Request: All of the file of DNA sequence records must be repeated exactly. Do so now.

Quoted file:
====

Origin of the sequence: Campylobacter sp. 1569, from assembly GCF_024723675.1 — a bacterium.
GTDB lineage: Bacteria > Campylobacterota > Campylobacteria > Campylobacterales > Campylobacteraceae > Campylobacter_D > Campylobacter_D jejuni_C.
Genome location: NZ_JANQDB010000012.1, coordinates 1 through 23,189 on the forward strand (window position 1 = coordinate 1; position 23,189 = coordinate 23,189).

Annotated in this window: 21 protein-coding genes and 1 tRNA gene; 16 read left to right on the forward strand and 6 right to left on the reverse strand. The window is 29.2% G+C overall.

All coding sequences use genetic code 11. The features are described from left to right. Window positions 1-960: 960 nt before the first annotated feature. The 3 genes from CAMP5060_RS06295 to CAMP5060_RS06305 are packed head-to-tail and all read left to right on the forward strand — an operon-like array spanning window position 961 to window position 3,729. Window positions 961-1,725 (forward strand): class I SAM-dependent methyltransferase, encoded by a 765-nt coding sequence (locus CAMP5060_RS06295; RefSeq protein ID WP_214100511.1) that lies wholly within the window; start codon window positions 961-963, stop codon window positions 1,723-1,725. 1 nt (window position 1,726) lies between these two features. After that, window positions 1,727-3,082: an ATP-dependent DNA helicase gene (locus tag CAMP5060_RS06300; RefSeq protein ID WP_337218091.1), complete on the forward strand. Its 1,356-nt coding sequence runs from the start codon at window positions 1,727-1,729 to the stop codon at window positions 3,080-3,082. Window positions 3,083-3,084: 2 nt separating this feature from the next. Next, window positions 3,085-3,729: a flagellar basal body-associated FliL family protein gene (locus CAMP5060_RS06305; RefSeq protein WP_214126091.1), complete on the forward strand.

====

Origin of the sequence: Campylobacter sp. 1569, from assembly GCF_024723675.1 — a bacterium.
GTDB lineage: Bacteria > Campylobacterota > Campylobacteria > Campylobacterales > Campylobacteraceae > Campylobacter_D > Campylobacter_D jejuni_C.
Genome location: NZ_JANQDB010000012.1, coordinates 1 through 23,189 on the forward strand (window position 1 = coordinate 1; position 23,189 = coordinate 23,189).

Annotated in this window: 21 protein-coding genes and 1 tRNA gene; 16 read left to right on the forward strand and 6 right to left on the reverse strand. The window is 29.2% G+C overall.

All coding sequences use genetic code 11. The features are described from left to right. Window positions 1-960: 960 nt before the first annotated feature. The 3 genes from CAMP5060_RS06295 to CAMP5060_RS06305 are packed head-to-tail and all read left to right on the forward strand — an operon-like array spanning window position 961 to window position 3,729. Window positions 961-1,725 (forward strand): class I SAM-dependent methyltransferase, encoded by a 765-nt coding sequence (locus CAMP5060_RS06295; RefSeq protein ID WP_214100511.1) that lies wholly within the window; start codon window positions 961-963, stop codon window positions 1,723-1,725. 1 nt (window position 1,726) lies between these two features. After that, window positions 1,727-3,082: an ATP-dependent DNA helicase gene (locus tag CAMP5060_RS06300; RefSeq protein ID WP_337218091.1), complete on the forward strand. Its 1,356-nt coding sequence runs from the start codon at window positions 1,727-1,729 to the stop codon at window positions 3,080-3,082. Window positions 3,083-3,084: 2 nt separating this feature from the next. Next, window positions 3,085-3,729: a flagellar basal body-associated FliL family protein gene (locus CAMP5060_RS06305; RefSeq protein WP_214126091.1), complete on the forward strand.